Voters in Moldova are going to the polls Sunday for the second round of presidential election to choose between the pro-Moscow incumbent Igor Dodon and pro-European opposition leader Maia Sandu.
Moldova's Central Election Commission announced two weeks ago that Sandu had won more votes than Dodon in the first round, but not enough to avoid a runoff.
The commission said that after the first round's tally, former Prime Minister Sandu had 36.10% of the vote, while Dodon had 32.66%.
Sandu, 48, ran for Moldova's top job with a pro-European political platform against a president who had promised to keep close ties with Moscow as a traditionally "strategic partner."
Dodon, 45, who was the economy minister under a communist government between 2006 and 2009, had also said that the Russian language should become mandatory in schools in Moldova.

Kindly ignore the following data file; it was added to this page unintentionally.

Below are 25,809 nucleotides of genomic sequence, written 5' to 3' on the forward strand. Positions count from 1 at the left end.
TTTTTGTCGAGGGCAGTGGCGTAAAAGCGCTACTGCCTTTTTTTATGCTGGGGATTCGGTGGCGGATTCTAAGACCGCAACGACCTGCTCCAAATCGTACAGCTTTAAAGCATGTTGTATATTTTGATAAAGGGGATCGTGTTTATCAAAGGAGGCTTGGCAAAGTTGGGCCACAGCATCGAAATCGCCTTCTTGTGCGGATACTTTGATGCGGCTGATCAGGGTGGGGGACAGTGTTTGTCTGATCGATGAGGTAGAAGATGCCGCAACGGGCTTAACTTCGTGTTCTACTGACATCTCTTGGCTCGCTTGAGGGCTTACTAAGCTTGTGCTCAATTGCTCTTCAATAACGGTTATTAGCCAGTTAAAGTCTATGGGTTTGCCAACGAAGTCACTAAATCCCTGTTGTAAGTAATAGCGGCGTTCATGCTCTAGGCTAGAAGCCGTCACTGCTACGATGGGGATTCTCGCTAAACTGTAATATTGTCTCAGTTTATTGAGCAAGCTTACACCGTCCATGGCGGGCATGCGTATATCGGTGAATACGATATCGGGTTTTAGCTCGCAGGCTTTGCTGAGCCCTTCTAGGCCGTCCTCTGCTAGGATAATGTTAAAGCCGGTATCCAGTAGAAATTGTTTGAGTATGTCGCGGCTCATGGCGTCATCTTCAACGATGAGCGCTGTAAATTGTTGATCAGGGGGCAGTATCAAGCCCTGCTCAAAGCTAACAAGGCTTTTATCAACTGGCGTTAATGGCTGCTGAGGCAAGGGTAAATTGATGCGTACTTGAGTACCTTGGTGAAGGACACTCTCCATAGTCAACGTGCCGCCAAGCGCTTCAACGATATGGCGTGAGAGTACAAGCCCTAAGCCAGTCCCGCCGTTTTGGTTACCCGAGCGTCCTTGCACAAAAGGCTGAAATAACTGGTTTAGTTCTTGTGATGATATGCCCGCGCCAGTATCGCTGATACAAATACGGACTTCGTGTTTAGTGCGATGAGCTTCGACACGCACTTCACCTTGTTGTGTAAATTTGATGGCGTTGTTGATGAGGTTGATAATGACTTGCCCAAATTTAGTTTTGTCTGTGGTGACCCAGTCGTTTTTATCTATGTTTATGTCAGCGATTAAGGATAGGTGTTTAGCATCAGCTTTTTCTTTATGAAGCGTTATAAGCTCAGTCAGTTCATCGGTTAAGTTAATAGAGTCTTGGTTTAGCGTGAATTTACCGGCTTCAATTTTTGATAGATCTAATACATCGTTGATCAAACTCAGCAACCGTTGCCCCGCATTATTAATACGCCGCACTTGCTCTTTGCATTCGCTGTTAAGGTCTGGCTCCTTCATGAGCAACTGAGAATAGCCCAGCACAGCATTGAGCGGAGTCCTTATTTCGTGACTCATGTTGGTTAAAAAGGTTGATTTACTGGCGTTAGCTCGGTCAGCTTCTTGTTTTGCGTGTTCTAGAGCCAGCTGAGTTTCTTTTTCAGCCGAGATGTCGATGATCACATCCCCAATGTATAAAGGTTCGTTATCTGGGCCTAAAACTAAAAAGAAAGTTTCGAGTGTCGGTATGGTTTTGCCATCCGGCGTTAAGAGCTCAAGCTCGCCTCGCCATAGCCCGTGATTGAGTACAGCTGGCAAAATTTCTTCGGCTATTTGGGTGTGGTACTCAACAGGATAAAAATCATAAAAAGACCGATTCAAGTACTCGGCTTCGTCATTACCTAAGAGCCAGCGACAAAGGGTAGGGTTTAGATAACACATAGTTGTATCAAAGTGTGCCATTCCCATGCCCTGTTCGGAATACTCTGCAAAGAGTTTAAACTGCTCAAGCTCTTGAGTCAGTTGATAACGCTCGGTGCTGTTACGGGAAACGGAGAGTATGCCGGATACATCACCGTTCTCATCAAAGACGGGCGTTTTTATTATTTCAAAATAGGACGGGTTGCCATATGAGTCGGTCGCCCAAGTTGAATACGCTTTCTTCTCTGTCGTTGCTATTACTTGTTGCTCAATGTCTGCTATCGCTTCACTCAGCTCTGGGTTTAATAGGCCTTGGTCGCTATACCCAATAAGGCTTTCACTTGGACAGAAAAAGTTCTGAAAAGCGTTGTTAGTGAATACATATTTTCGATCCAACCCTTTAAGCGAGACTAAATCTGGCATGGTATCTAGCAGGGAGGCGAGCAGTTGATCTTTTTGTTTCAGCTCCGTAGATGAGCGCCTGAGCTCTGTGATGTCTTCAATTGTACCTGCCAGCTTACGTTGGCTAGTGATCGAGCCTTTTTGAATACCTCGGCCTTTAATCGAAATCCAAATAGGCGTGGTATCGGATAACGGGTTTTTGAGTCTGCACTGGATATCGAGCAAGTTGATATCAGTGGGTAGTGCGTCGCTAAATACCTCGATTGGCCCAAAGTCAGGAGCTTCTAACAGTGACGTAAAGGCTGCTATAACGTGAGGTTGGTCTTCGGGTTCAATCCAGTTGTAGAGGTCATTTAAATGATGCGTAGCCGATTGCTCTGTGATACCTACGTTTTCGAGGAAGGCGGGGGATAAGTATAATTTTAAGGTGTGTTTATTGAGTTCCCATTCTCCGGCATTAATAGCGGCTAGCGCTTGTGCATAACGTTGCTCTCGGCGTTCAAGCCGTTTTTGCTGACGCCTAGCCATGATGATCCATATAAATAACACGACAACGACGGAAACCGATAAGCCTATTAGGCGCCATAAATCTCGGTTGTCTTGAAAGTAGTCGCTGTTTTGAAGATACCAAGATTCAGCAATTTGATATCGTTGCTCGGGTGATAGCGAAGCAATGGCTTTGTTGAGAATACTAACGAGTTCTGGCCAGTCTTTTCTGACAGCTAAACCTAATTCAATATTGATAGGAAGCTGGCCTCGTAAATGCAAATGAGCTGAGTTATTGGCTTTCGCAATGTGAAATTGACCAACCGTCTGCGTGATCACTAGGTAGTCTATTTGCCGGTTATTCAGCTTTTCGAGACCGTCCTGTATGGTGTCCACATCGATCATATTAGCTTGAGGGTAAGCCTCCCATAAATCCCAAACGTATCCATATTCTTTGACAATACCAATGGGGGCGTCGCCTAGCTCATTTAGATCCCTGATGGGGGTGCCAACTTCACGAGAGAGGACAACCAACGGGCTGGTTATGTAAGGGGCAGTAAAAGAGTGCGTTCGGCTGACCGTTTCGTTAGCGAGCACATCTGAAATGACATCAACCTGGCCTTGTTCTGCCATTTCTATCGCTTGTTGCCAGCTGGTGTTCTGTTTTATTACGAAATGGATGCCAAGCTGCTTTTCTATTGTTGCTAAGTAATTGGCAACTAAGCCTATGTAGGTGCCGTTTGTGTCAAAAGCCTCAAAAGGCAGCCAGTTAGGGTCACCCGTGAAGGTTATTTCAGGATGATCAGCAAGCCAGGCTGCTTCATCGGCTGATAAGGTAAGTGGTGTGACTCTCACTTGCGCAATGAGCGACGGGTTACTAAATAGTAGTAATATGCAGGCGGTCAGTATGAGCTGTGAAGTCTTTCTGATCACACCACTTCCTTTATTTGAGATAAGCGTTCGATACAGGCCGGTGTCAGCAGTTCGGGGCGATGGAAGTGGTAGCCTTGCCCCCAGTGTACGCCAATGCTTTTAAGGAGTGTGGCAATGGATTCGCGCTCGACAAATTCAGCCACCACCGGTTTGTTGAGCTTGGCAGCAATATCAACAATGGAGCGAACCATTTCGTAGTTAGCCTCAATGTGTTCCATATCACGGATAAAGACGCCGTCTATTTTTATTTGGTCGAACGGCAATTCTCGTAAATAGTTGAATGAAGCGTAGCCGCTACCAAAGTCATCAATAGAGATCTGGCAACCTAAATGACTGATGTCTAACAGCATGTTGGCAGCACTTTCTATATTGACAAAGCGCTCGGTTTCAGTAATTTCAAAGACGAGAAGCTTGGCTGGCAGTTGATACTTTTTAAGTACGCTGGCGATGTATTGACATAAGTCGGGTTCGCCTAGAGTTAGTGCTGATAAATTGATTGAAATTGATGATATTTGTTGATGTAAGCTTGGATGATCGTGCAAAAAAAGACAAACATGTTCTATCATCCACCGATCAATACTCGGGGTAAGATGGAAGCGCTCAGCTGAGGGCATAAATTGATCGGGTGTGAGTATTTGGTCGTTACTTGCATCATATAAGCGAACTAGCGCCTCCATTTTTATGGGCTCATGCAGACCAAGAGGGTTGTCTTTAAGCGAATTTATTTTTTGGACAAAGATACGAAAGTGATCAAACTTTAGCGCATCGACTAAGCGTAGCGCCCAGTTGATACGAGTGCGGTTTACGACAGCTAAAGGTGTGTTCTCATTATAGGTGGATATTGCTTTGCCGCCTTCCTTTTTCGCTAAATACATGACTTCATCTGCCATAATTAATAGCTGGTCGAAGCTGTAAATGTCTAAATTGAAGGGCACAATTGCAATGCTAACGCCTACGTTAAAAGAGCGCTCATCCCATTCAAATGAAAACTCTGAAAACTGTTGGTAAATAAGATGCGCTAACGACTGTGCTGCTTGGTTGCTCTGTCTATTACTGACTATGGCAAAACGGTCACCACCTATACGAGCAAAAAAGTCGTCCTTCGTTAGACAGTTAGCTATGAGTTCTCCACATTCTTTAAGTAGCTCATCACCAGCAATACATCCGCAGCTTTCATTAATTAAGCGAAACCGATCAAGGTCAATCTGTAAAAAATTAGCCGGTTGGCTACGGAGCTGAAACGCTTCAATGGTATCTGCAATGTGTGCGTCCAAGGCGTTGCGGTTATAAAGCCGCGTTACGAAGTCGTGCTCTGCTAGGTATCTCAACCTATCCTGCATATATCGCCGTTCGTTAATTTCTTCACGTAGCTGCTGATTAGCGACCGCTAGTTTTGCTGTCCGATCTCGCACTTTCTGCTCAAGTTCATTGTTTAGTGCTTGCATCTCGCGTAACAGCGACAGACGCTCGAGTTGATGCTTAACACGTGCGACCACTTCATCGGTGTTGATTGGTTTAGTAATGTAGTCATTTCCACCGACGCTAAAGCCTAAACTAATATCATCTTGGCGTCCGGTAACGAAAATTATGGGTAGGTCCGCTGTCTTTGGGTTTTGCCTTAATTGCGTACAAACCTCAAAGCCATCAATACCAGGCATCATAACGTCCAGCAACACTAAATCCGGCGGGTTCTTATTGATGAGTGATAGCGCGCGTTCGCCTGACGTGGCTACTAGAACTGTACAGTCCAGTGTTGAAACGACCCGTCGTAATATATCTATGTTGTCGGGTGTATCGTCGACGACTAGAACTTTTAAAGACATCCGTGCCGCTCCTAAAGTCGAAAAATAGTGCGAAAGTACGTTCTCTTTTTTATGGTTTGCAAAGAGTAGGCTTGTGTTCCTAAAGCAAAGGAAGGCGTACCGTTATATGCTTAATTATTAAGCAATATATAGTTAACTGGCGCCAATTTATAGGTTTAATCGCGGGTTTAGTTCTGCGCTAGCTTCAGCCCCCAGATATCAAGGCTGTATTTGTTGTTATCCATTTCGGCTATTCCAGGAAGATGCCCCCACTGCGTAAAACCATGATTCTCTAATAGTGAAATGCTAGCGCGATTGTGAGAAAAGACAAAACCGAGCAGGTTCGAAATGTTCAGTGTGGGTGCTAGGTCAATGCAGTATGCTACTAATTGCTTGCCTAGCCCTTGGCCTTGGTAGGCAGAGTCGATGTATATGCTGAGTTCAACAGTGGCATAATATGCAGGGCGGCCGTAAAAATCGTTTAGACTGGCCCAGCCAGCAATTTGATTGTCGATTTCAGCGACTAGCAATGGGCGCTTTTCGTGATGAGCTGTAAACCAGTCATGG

Moldova, a Soviet republic until 1991, with a population of a little more than 3.5 million, has long been divided between those who promote strong ties with the European Union and those who favor close relations with Moscow.
Situated between Ukraine and Romania, the country's main language is Romanian, and its cultural heritage is closely linked with that of Romania.